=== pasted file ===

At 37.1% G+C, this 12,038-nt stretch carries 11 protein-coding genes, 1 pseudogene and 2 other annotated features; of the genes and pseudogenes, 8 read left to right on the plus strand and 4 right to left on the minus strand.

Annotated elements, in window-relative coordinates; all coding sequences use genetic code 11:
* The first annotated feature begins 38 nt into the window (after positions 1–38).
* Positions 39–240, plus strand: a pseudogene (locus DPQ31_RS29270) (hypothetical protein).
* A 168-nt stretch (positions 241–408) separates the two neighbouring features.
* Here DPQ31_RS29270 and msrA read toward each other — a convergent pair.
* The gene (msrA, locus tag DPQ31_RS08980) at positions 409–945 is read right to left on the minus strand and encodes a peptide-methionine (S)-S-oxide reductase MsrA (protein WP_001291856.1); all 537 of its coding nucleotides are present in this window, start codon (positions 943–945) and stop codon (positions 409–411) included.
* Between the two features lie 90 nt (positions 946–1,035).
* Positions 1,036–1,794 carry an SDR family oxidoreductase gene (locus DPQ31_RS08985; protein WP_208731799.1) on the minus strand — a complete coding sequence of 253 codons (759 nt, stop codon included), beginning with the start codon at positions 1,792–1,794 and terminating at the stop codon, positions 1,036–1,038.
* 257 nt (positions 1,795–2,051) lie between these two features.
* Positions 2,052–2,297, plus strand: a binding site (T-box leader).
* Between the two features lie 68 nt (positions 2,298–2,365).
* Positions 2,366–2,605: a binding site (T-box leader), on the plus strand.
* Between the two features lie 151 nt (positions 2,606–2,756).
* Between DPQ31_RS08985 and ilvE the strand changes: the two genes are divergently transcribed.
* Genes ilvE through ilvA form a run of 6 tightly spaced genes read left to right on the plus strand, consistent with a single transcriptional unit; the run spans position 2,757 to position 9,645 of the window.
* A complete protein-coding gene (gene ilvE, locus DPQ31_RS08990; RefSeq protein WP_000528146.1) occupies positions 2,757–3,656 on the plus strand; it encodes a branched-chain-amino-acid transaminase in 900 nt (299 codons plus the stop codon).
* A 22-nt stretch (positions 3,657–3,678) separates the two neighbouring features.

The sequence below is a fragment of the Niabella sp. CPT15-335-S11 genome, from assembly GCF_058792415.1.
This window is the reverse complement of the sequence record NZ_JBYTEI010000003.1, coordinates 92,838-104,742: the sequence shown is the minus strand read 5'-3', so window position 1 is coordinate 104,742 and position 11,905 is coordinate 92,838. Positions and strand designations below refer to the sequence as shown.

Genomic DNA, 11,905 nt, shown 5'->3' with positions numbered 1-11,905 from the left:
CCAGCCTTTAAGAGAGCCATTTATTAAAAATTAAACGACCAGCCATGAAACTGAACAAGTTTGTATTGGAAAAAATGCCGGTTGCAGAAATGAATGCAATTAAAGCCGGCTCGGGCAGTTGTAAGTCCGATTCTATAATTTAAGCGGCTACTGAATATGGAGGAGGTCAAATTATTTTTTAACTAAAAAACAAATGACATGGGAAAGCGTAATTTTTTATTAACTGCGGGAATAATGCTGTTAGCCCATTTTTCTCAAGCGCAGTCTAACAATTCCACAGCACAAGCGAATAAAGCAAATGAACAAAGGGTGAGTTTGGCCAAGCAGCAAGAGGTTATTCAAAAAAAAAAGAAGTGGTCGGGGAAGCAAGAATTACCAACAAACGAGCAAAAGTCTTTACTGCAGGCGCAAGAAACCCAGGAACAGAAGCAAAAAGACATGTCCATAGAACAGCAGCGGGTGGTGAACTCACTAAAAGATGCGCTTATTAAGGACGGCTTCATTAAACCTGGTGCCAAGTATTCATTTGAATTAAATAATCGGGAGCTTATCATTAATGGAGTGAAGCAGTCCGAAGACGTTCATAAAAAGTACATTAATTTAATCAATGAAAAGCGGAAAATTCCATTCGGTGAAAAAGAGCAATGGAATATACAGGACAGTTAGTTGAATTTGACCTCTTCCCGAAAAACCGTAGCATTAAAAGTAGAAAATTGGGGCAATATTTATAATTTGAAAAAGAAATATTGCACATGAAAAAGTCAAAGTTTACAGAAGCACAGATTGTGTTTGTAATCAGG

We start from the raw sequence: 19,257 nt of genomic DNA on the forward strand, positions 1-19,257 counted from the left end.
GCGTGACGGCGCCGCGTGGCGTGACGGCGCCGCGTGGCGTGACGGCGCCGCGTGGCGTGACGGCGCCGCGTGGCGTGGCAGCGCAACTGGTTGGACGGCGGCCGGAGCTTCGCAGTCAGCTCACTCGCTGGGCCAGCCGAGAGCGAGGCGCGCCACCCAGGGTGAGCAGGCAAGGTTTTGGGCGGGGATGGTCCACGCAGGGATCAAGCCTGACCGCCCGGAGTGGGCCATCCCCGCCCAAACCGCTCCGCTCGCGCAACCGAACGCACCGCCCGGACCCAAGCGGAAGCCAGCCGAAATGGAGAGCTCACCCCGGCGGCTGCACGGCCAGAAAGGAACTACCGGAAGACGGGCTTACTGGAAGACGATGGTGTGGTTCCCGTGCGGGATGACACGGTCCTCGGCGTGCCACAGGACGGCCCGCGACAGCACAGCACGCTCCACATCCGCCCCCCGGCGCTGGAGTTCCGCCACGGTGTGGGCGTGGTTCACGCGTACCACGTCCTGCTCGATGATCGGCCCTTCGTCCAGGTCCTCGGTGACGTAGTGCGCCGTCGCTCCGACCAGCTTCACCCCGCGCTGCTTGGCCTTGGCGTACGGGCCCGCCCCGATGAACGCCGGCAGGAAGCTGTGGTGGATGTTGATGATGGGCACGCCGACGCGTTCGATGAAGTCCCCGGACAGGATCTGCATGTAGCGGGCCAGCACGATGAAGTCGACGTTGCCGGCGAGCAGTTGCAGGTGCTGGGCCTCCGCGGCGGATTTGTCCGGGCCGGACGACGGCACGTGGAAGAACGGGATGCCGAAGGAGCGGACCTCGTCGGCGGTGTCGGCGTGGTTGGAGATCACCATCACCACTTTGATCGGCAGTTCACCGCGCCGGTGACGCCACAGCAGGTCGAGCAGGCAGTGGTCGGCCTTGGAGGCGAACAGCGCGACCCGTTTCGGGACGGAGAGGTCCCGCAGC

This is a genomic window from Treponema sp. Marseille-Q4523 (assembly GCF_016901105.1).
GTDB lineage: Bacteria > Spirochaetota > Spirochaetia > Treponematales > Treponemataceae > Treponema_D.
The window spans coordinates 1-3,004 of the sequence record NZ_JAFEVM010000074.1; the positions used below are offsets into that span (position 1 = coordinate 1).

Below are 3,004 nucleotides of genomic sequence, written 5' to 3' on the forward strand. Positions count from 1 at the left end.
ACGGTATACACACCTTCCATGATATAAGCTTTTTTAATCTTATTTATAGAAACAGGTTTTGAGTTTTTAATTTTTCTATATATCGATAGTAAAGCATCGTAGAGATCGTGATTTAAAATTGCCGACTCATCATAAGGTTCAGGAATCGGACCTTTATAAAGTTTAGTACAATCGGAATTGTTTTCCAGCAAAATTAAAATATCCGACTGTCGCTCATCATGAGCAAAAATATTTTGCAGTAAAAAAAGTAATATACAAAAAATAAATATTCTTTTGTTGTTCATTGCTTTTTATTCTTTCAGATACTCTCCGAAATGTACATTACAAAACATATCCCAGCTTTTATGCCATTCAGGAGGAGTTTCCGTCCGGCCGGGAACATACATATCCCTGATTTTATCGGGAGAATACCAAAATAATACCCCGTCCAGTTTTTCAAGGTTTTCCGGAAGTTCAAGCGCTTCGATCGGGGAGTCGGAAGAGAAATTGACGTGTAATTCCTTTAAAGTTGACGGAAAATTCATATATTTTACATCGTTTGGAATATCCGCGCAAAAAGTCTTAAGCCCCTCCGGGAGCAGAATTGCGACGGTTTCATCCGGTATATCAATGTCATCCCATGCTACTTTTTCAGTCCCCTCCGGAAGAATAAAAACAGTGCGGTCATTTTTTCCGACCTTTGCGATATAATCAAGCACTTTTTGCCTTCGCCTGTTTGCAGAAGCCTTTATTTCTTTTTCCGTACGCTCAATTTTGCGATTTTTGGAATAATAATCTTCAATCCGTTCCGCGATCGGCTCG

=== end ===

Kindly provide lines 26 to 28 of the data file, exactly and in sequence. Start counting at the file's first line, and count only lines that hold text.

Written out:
GTDB lineage: Bacteria > Spirochaetota > Spirochaetia > Treponematales > Treponemataceae > Treponema_D.
The window spans coordinates 1-3,004 of the sequence record NZ_JAFEVM010000074.1; the positions used below are offsets into that span (position 1 = coordinate 1).

Below are 3,004 nucleotides of genomic sequence, written 5' to 3' on the forward strand. Positions count from 1 at the left end.